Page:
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HP rejiggers utility computing line

Firm dismantles Utility Data Center in favor of data center automation program designed to make IT operations more efficient.

Martin LaMonica Former Staff writer, CNET News
Martin LaMonica is a senior writer covering green tech and cutting-edge technologies. He joined CNET in 2002 to cover enterprise IT and Web development and was previously executive editor of IT publication InfoWorld.
Martin LaMonica
3 min read
Hewlett-Packard next year will take a fresh approach to its utility computing initiative with a product designed to reduce the cost of running corporate computing systems.

The company introduced on Monday its HP OpenView Automation Manager, a network management application that combines the tools gained from acquisitions of smaller firms Consera Software and Novadigm earlier this year. The product, which will start at about $1,000 per server, will be generally available in the first quarter of next year, HP executives said.

The new tool is HP's attempt to recast its discontinued Utility Data Center product, designed to let administrators pool servers and storage systems so that tasks could be shifted as demands shifted. Although UDC was one of the more notable early examples of the concept of utility computing, the entire system cost millions of dollars to implement, and few customers ever installed it, HP said in September. The company is now selling software, services and hardware separately, rather than as a bundled package.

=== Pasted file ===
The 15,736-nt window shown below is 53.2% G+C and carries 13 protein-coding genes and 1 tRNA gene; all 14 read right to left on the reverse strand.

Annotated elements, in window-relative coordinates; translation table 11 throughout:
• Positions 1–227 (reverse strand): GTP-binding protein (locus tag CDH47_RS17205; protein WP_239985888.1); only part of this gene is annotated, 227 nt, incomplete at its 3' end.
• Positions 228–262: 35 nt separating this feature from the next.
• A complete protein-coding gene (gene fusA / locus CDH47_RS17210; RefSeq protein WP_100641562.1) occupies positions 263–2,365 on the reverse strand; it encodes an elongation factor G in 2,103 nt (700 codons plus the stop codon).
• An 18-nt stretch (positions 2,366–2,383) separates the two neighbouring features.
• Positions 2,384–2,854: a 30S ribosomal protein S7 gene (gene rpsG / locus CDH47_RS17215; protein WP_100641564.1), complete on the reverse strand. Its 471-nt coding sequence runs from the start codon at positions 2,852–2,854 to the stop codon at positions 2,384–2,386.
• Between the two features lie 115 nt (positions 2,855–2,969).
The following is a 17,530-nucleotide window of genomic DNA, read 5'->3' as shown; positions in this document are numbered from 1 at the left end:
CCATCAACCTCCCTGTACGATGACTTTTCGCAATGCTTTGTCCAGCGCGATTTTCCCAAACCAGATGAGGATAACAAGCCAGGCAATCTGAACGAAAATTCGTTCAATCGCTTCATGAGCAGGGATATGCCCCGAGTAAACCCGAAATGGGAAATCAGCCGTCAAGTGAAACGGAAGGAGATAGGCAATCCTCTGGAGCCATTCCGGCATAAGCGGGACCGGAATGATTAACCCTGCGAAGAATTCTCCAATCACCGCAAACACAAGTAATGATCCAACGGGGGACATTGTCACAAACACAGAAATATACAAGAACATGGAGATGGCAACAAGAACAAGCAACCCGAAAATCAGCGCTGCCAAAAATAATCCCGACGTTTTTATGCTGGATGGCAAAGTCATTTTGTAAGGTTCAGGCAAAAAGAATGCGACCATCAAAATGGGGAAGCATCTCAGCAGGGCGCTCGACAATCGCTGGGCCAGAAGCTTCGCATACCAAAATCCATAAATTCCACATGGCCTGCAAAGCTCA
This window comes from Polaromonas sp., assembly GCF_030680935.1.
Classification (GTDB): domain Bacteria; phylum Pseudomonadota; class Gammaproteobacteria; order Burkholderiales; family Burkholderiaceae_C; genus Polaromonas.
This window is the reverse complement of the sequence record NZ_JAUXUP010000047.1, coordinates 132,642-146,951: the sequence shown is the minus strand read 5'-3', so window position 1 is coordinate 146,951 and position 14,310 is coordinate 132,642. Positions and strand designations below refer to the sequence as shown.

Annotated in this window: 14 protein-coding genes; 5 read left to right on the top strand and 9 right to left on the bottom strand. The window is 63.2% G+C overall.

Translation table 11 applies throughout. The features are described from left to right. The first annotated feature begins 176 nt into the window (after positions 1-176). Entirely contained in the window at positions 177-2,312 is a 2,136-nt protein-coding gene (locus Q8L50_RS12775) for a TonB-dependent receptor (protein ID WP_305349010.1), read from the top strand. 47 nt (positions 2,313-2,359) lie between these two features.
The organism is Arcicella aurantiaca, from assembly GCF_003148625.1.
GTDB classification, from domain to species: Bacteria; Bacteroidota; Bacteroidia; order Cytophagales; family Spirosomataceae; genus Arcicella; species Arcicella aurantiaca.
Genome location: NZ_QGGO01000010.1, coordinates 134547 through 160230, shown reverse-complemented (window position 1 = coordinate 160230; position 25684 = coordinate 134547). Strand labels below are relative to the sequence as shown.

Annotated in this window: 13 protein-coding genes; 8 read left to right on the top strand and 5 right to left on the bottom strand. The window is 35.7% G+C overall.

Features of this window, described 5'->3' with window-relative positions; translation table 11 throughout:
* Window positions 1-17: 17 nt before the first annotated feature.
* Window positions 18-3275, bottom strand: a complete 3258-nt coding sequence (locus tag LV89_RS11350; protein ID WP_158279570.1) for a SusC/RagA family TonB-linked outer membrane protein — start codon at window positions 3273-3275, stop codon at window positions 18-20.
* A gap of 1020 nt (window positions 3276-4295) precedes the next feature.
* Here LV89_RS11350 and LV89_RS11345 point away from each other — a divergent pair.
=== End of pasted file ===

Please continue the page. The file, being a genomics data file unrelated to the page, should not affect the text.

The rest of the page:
"We found that customers didn't want an integrated, all-in-one solution. No matter what we integrated, they wanted something different," said Nora Denzel, senior vice president of HP's Adaptive Enterprise, the company's initiative to reduce IT costs by bringing utilitylike computing to business customers. The idea, pursued by several other companies, including IBM and Sun, is to let customers purchase computing power based on usage, much as people buy electricity.

With OpenView Automation Manager, customers can automatically adjust their servers to meet changes in computing demand. It includes a tool that enables system administrators to create a visual model of their business operations in order to get a better picture of their IT infrastructure and to automate maintenance tasks.

For example, a financial-services company could automatically provision additional servers to meet a spike in processing demand or do scheduled maintenance, such as installing security patches on a monthly basis. By automating these types of administrative jobs, corporate customers get more out of their machines, said David Gee, vice president of marketing for adaptive management at HP.

"It's all around modeling. If we can communicate with our customers on modeling infrastructure, applications and business processes, what you'll see is a significant reduction in maintenance costs of a CIO's infrastructure," Gee said.

HP has moved some of the people who were working on the Utility Data Center to work on its Automation Manager product, executives said. The new product includes the automation and work flow tools HP gained from Novadigm and Consera, as well as work from HP's development labs.

HP also on Monday introduced its first so-called federated identity management offering, which adheres to the Liberty Alliance specification. The product, called OpenView Select Federation, lets a person log on to several different Web sites at once. OpenView Select Federation is based on a product HP is reselling from a company called Trustgenix.

In addition, HP announced OpenView Service Desk 5.0, an upgrade to its IT operation support program, which includes a revamped user interface and improved tools for tracking system performance.